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Eric Gilbertson

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  1. best of cc.com [TR] K2 - Abruzzi Spur 07/28/2022

    My understanding is the UN recognizes Antarctica as lands south of 60 S latitude. Heard and McDonald Islands are around 53S latitude so they are recognized as Australian territory by the UN. So I consider Mawson Peak as the Australian highpoint. Sounds like a fun peak! I've looked into it a bit. It'll take a 2-3 month expedition sailing from south Africa or Australia.
  2. best of cc.com [TR] K2 - Abruzzi Spur 07/28/2022

    Thanks! Yes you're right that there are many possible definitions for a country. People certainly debate this. I go with the UN definition since it seems the most defensible. So I define countries as UN members and observer states plus Antarctica. This covers all land on earth. There are 193 UN members plus two nonmember observer states (Palestine and Vatican city/Holy See) plus antarctica so 196 total. This is consistent with what Guinness world records and explorers web recognize as countries. I define the highpoint as the highest point of natural rock, dirt, snow, or ice on any land owned by the country excluding foreign embassies. So, for instance, the Denmark highpoint is gunnbjorn fjeld in Greenland since denmark owns Greenland. The UK highpoint is Mt Paget on south georgia. And, like you said, teide in the canary islands is the Spain highpoint. I don't recognize country terrotorial claims to parts of antarctica since the UN doesn't recognize these. This affects UK and Australia. And I don't count termite mounds even though they are dirt and sort of natural since not man made. This only effects gambia. If you count those the highpoint location could change every few days! Thanks! Yes Washington is an excellent location to train for peaks like this! I think winter mountaineering here is especially helpful.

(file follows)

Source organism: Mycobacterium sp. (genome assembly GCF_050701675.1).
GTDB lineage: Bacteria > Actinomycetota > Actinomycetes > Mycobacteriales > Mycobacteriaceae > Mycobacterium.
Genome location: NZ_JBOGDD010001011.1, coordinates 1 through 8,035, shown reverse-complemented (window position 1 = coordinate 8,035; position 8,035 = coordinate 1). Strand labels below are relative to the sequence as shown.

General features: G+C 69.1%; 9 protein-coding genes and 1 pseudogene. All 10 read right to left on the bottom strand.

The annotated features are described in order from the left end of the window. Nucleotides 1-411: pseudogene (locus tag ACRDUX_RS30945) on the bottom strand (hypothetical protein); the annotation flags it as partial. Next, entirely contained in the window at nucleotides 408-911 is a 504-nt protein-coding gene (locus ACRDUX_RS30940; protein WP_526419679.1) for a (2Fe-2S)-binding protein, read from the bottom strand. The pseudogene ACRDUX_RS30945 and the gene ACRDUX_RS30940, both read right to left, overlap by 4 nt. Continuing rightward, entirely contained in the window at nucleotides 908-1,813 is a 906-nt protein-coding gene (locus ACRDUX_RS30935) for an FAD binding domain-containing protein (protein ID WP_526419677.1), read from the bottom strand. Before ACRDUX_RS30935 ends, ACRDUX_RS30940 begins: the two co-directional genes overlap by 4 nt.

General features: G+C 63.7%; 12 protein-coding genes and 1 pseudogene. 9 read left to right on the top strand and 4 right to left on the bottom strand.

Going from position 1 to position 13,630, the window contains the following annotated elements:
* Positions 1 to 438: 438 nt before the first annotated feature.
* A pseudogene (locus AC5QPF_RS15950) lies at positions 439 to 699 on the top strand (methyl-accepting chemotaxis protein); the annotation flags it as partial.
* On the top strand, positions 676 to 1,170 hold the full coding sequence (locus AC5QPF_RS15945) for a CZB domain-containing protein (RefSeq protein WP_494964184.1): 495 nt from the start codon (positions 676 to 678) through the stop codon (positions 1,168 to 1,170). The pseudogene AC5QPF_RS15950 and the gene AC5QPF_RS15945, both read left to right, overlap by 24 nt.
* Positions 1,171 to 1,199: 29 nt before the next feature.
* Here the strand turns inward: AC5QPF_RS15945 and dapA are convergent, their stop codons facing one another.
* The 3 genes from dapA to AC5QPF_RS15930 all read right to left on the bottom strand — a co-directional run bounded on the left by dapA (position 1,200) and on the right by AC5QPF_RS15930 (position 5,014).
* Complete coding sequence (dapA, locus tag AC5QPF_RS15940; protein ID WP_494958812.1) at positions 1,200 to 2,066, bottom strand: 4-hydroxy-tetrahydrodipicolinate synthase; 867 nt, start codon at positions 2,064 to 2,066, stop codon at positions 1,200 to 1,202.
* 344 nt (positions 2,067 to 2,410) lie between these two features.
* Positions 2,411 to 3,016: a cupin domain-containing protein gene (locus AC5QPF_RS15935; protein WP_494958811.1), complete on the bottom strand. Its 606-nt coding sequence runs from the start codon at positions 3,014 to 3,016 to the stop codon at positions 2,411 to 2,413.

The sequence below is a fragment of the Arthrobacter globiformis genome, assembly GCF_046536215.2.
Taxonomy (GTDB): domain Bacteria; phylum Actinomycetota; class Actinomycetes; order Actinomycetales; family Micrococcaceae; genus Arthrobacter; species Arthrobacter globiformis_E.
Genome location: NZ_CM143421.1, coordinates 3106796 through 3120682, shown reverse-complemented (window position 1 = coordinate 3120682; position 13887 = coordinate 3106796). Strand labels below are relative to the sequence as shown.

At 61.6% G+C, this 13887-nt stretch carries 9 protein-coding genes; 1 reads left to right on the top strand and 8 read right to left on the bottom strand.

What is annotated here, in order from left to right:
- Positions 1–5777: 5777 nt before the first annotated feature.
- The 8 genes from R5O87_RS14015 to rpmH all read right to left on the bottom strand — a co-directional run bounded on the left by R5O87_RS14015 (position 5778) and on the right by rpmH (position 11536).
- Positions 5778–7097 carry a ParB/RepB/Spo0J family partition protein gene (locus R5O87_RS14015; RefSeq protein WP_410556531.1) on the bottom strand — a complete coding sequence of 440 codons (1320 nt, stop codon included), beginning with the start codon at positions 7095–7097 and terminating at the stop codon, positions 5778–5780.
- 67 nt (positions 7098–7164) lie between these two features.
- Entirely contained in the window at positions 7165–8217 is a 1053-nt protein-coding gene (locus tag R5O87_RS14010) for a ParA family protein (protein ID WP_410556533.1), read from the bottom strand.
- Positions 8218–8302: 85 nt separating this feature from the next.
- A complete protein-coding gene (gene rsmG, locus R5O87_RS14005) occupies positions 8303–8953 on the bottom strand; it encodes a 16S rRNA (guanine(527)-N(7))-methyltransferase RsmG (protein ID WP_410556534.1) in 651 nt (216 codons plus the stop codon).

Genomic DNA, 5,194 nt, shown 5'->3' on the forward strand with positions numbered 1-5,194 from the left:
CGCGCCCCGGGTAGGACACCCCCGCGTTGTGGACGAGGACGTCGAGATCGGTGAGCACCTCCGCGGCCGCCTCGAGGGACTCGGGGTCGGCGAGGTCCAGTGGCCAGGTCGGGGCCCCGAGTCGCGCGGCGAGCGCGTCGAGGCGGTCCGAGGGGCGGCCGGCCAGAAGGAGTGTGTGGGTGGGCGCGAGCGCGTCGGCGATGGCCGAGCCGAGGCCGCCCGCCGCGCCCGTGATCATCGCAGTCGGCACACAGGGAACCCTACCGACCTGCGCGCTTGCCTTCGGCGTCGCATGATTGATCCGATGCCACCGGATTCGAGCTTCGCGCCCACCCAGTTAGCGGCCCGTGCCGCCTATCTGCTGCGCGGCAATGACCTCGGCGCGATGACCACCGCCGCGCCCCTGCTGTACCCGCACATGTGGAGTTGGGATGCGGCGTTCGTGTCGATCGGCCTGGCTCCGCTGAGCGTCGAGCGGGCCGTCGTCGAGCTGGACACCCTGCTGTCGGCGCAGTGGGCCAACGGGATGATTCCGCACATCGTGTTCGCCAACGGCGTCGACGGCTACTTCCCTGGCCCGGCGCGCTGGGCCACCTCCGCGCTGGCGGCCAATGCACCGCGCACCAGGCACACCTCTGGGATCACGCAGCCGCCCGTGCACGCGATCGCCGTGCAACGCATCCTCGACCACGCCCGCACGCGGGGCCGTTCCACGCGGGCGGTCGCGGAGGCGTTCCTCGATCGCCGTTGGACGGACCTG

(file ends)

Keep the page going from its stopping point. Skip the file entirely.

3. best of cc.com [TR] K2 - Abruzzi Spur 07/28/2022

    Thanks! Haha, Andreas is definitely very frugal. You should see his nose guard. Instead of buying a regular $10 noseguard he would slide a snickers wrapper under his ski goggles. It actually covered a bit of his cheeks too, so probably more effective than mine. And he could replace it each time he ate another snickers bar. You can see it if you zoom in on the picture of him on top of Broad Peak.